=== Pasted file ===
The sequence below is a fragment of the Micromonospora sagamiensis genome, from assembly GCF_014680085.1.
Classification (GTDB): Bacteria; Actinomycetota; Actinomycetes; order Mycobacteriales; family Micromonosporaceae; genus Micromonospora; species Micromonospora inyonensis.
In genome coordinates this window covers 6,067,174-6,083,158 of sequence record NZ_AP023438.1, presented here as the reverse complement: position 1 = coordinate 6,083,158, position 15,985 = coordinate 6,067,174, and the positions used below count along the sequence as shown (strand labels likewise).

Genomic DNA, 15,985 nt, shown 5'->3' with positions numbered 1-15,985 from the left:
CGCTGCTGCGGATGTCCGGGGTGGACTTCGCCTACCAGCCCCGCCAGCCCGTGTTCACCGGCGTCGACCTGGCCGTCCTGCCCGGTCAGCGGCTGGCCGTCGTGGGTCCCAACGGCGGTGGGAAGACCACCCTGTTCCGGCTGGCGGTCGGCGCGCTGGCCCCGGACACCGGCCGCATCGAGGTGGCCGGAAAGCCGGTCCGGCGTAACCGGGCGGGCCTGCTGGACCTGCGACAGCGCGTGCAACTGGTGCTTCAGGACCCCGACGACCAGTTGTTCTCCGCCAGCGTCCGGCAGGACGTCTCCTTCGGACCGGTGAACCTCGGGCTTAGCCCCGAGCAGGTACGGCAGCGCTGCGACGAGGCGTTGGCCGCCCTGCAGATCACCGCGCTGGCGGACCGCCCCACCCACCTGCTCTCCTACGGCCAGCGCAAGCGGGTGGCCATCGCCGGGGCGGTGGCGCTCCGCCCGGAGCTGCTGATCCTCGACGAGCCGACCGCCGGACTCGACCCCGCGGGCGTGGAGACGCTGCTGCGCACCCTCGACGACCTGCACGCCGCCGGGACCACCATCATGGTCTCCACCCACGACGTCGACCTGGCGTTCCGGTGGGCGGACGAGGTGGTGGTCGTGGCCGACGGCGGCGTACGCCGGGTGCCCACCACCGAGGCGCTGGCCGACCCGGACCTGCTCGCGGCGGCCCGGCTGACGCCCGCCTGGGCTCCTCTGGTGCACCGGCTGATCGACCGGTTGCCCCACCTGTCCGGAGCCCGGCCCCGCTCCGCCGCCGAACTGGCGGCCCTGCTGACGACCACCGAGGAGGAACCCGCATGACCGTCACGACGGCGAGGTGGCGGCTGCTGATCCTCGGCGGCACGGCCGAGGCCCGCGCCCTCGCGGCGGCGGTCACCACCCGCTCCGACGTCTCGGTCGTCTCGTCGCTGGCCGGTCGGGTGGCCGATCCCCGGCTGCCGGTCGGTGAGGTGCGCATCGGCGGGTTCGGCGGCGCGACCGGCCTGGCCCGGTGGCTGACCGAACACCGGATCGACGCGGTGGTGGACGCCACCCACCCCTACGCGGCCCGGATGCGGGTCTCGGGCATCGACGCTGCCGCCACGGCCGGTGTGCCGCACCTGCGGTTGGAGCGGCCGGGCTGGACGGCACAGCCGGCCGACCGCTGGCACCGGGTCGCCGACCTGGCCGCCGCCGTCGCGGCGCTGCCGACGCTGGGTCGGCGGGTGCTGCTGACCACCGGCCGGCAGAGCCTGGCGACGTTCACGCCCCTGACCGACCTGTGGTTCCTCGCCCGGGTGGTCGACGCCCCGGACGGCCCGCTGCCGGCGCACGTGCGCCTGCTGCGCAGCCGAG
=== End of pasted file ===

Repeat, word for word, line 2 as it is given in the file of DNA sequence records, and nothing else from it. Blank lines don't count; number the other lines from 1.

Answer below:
Classification (GTDB): Bacteria; Actinomycetota; Actinomycetes; order Mycobacteriales; family Micromonosporaceae; genus Micromonospora; species Micromonospora inyonensis.